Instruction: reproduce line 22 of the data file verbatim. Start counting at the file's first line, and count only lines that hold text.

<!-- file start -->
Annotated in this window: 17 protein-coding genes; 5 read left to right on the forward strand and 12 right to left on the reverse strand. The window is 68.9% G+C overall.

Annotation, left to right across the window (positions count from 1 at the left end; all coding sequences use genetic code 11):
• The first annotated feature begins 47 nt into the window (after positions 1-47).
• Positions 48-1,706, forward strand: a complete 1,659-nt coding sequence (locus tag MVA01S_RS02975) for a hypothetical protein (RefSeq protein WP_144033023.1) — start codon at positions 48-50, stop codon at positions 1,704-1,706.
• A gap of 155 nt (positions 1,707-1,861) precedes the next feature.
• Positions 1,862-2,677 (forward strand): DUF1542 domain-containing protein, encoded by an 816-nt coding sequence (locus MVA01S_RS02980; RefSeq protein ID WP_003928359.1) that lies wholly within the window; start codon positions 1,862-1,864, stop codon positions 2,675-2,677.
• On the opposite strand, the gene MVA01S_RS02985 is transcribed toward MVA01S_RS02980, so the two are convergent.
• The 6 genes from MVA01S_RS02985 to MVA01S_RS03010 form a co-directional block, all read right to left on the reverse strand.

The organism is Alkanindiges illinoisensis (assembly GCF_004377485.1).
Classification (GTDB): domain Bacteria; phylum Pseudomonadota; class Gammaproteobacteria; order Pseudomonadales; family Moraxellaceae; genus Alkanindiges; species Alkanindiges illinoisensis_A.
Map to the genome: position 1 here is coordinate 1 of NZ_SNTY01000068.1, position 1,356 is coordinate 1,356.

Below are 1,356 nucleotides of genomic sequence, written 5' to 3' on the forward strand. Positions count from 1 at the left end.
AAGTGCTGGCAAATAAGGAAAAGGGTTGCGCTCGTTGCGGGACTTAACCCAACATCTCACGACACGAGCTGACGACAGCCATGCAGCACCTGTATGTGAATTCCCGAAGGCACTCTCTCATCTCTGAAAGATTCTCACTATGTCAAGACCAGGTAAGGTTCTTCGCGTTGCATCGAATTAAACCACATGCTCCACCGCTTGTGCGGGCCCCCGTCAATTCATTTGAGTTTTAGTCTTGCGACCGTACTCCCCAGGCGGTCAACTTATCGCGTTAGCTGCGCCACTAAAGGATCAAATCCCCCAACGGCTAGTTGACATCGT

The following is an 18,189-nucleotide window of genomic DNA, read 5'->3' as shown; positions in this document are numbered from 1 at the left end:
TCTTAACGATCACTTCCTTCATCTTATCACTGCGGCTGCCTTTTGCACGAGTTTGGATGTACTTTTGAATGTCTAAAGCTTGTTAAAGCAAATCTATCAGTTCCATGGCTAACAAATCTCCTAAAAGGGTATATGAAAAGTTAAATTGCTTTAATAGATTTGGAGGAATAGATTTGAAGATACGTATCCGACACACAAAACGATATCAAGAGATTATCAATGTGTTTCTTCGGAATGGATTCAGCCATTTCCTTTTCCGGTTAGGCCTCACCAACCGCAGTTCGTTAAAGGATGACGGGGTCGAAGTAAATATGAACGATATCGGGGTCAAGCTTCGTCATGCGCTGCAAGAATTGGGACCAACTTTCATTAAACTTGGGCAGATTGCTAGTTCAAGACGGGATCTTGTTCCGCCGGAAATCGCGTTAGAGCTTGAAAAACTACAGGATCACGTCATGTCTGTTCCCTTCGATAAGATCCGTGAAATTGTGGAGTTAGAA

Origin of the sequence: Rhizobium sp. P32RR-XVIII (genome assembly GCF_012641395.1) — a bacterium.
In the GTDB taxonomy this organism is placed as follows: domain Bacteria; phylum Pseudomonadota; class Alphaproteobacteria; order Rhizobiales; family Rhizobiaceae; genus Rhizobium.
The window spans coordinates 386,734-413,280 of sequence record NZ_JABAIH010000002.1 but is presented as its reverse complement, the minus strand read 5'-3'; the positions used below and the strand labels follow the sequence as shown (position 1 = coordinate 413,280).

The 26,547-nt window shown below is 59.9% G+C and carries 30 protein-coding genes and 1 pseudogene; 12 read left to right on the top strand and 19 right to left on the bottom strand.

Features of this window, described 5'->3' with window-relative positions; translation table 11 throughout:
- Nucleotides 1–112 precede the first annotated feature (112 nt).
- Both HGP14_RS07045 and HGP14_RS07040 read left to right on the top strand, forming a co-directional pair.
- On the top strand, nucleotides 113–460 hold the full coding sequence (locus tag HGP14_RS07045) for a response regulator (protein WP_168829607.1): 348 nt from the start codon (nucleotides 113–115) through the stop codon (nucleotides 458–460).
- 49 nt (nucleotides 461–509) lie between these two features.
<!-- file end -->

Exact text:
- Both HGP14_RS07045 and HGP14_RS07040 read left to right on the top strand, forming a co-directional pair.